Renewable energy technologies pose both opportunities and challenges for rural America, the president of Georgia’s Green Power EMC told a House panel Tuesday.
“Georgia’s rural communities have reaped financial benefits from solar projects, which have created thousands of construction jobs and boosted tax revenue for local governments,” Jeff Pratt testified at a House Agriculture Subcommittee on Commodity Exchanges, Energy and Credit hearing on the renewable economy in rural America.
Despite the economic benefits brought by the growing number of solar projects, “some communities have been challenged to find a balance between the competing interests of solar land use and traditional farming operations,” Pratt said.
To help remedy that, Green Power EMC and its members are employing regenerative agriculture practices, Pratt said.
“Herds of sheep reside part-time at the solar farms and graze beneath the solar panels,” he said. “As sheep bite off the tops of plants, keeping vegetation from shading the solar panels, they fertilize the soil, causing more plants to grow. This agricultural practice is designed to improve soil health, sequester carbon, and boost water quality on land used for solar power generation.”
Green Power EMC is a not-for-profit cooperative founded 20 years ago to help 38 of Georgia’s electric co-ops secure renewable energy resources.
“In the past six years, Georgia’s cooperatives have grown their solar portfolio by 8,000%, utilizing approximately 15,000 acres of land in rural Georgia,” Pratt testified. “These solar projects will collectively produce enough electricity to serve more than 270,000 households each year.”
There are inherent challenges in relying on the sun for power, Pratt said.
“While solar is among the lowest cost of energy in Georgia, its intermittent nature presents technical and economic challenges as it becomes a larger percentage of our electricity generation portfolio,” he said.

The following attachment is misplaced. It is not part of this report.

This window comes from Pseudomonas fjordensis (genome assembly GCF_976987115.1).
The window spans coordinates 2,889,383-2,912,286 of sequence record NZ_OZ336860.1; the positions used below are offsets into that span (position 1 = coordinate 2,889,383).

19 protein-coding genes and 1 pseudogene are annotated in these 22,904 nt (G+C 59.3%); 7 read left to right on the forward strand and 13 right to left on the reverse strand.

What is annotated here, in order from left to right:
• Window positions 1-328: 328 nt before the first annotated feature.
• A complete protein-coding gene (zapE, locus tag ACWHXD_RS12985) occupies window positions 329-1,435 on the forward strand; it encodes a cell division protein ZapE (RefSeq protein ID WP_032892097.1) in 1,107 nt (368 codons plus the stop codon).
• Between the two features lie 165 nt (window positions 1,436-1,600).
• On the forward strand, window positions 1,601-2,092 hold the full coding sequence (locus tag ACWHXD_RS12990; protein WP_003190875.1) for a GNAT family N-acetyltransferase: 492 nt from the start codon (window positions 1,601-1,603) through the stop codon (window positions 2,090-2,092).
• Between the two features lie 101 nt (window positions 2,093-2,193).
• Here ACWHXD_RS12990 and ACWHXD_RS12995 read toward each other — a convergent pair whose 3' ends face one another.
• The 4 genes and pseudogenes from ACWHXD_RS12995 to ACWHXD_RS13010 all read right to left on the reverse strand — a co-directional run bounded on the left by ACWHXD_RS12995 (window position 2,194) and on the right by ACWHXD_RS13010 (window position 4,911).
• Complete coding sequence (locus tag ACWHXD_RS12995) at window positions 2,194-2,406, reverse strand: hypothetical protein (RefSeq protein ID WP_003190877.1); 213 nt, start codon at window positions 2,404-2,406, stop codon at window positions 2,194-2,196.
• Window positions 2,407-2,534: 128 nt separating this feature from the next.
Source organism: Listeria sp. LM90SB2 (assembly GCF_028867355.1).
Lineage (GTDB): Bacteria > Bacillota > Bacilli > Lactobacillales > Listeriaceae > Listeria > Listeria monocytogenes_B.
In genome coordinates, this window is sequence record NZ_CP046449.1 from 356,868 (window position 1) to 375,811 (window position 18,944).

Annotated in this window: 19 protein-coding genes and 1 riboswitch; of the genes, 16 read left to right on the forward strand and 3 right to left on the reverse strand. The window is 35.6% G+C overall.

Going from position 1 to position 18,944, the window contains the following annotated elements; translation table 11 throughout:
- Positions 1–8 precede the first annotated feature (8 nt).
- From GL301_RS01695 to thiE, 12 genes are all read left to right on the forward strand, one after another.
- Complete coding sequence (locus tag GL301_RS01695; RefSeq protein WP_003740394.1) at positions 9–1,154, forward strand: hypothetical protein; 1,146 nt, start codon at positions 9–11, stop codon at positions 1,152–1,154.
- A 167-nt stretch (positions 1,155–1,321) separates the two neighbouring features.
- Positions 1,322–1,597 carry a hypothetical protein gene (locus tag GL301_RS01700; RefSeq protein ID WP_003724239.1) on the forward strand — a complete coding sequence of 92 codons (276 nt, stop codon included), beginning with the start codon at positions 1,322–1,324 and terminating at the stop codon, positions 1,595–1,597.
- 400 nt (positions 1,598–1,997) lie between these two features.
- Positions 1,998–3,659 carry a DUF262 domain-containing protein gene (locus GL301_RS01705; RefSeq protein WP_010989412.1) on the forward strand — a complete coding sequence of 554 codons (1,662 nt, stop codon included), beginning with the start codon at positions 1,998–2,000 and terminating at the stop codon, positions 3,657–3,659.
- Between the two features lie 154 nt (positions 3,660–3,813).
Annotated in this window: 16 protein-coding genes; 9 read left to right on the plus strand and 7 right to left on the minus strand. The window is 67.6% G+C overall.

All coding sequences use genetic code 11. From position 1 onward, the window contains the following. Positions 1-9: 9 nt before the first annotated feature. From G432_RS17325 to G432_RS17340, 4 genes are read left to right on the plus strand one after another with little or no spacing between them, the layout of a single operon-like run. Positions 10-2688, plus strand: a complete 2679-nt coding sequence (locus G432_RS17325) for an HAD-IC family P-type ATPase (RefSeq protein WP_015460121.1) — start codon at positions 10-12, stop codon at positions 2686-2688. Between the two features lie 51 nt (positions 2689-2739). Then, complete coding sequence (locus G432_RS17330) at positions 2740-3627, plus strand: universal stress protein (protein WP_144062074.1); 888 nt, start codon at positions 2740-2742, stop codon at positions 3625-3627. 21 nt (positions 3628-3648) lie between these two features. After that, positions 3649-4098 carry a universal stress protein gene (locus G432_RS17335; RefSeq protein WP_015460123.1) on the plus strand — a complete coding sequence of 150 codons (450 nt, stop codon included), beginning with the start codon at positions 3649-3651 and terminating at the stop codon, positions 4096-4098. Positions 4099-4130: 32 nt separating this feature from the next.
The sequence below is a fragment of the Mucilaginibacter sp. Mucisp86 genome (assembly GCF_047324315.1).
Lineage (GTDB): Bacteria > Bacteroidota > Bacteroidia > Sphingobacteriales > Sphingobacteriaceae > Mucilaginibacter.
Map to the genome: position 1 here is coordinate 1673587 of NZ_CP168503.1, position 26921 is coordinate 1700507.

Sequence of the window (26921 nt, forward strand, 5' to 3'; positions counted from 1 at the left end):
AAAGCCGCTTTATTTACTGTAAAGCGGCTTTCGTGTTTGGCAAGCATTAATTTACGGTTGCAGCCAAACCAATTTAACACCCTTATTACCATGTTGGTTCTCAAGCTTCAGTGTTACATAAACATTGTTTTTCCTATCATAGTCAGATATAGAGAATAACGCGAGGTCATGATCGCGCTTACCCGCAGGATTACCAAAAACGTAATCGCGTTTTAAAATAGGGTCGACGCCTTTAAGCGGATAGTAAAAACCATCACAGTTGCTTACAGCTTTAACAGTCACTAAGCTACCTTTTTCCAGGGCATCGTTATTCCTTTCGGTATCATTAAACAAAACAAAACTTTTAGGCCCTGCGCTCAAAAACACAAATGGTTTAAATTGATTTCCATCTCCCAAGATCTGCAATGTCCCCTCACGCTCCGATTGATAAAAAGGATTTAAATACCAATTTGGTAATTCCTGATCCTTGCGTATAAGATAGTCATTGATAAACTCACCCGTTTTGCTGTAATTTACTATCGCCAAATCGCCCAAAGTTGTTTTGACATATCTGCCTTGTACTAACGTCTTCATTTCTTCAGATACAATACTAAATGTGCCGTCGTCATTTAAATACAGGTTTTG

The growing volume of solar power means that more investment is needed in technologies such as battery storage and energy management control systems to maintain reliability, Pratt said.
“To manage intermittency, Georgia co-ops maintain reliable base load energy, such as nuclear generation, to serve as a foundational resource necessary for periods when sunshine is not available—such as night hours or during cloudy conditions,” he said.
While Georgia’s co-ops continue to expand their use of renewable energy, they need access to direct-pay incentives from the federal government to reduce the cost of energy innovation, Pratt told lawmakers.
“As not-for-profit businesses, current law does not allow electric co-ops to access the full value of clean energy tax incentives available to taxable businesses,” Pratt said. “Electric cooperatives need access to direct-pay tax incentives to reduce the cost of energy innovation projects, including the deployment of renewables, nuclear energy and other emerging technologies; the expansion of energy storage projects; and installation of electric charging infrastructure.”
NRECA worked to ensure that direct-pay incentives for co-ops are included in the current draft of the Build Back Better Act, which awaits a vote in the House. If passed, it would go to the Senate for approval.
Erin Kelly is a staff writer for NRECA.